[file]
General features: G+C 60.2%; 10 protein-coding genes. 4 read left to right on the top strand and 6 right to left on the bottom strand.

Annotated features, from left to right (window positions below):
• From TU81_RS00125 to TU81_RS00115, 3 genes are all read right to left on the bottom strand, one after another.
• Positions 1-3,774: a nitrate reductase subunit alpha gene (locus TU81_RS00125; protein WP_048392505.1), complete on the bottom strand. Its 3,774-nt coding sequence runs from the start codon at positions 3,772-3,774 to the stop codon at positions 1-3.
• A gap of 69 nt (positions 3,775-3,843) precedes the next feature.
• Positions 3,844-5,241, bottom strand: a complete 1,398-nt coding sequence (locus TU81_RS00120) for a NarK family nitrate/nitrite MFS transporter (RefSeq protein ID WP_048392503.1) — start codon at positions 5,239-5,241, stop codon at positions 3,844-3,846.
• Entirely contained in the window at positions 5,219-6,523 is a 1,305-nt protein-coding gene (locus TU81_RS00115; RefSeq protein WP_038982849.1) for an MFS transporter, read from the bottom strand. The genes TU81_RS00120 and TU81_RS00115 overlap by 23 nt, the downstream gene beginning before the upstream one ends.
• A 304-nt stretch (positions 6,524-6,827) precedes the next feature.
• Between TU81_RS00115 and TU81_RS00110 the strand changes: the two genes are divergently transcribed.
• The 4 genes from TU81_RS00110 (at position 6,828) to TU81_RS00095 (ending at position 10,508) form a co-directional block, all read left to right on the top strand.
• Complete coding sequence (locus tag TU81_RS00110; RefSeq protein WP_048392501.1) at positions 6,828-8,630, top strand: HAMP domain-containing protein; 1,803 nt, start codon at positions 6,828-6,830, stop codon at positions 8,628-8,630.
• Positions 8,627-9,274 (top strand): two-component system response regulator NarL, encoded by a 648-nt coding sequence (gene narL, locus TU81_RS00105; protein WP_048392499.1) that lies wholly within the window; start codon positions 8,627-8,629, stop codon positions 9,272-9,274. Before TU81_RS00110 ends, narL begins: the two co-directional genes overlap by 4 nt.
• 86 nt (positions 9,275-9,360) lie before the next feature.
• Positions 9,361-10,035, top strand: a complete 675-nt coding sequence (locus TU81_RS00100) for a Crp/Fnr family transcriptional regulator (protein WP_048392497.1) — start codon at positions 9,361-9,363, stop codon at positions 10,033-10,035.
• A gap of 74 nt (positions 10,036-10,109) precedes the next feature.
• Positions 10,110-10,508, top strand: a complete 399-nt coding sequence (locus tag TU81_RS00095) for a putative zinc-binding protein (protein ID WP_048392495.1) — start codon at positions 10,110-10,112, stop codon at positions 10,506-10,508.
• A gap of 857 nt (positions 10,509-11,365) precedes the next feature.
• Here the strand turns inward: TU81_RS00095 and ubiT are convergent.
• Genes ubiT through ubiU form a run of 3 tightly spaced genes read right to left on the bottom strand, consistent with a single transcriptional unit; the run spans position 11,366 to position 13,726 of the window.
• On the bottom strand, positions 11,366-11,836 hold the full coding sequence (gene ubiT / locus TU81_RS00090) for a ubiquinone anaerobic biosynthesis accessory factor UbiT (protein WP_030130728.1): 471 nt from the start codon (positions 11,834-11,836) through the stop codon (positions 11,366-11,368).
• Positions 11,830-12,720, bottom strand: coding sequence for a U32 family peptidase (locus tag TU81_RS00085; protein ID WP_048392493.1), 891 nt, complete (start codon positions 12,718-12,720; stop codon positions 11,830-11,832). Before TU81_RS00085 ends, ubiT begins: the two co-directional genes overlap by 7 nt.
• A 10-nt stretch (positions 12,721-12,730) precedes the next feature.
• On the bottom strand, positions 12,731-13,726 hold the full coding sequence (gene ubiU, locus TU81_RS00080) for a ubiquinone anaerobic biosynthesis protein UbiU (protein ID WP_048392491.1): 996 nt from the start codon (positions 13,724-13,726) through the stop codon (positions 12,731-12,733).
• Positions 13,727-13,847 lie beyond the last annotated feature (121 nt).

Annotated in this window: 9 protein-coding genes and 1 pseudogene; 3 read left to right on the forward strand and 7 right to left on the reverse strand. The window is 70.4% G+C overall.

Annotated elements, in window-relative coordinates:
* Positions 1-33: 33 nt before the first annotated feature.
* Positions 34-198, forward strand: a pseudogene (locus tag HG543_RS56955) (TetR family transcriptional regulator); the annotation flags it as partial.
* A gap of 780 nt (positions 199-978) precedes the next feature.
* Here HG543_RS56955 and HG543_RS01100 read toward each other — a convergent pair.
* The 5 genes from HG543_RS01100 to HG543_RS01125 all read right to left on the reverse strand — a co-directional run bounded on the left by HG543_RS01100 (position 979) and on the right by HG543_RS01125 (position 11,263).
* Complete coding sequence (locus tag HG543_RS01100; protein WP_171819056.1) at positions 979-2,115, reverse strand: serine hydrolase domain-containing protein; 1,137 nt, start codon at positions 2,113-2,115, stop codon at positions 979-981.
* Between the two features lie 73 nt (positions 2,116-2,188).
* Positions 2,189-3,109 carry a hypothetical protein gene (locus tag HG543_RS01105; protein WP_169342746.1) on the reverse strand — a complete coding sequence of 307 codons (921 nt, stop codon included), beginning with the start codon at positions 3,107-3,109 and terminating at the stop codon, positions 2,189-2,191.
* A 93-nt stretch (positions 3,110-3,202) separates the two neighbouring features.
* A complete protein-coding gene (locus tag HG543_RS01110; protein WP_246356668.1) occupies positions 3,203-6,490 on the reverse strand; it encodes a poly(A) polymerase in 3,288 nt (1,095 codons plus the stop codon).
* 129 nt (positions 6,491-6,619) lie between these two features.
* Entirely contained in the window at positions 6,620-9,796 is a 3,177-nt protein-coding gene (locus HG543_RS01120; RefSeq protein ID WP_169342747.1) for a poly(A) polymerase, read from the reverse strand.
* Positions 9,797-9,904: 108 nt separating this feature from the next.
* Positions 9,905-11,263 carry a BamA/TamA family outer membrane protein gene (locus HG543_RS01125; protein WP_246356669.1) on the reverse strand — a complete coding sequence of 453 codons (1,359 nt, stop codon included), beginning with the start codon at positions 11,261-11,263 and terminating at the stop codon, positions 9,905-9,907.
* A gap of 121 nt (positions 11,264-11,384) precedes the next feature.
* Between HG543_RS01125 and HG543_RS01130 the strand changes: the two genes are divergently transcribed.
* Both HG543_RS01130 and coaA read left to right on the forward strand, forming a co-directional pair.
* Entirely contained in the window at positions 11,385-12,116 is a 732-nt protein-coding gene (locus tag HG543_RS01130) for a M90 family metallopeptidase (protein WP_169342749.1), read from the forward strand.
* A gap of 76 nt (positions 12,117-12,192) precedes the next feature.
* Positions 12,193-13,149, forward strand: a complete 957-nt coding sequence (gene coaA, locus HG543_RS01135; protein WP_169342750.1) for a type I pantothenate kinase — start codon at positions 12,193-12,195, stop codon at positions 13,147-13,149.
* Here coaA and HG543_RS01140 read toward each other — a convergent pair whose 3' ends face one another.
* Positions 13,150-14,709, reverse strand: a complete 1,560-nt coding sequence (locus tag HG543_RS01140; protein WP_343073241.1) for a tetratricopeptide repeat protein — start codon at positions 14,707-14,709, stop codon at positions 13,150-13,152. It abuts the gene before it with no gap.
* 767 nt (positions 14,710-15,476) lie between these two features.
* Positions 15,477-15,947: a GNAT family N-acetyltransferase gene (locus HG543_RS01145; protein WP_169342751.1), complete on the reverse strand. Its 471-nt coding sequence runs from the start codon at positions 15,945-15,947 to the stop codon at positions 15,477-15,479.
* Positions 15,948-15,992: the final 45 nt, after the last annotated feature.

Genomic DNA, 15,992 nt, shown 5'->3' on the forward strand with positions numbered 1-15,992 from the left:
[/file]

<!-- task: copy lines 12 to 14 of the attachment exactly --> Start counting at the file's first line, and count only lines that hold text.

• Positions 8,627-9,274 (top strand): two-component system response regulator NarL, encoded by a 648-nt coding sequence (gene narL, locus TU81_RS00105; protein WP_048392499.1) that lies wholly within the window; start codon positions 8,627-8,629, stop codon positions 9,272-9,274. Before TU81_RS00110 ends, narL begins: the two co-directional genes overlap by 4 nt.
• 86 nt (positions 9,275-9,360) lie before the next feature.
• Positions 9,361-10,035, top strand: a complete 675-nt coding sequence (locus TU81_RS00100) for a Crp/Fnr family transcriptional regulator (protein WP_048392497.1) — start codon at positions 9,361-9,363, stop codon at positions 10,033-10,035.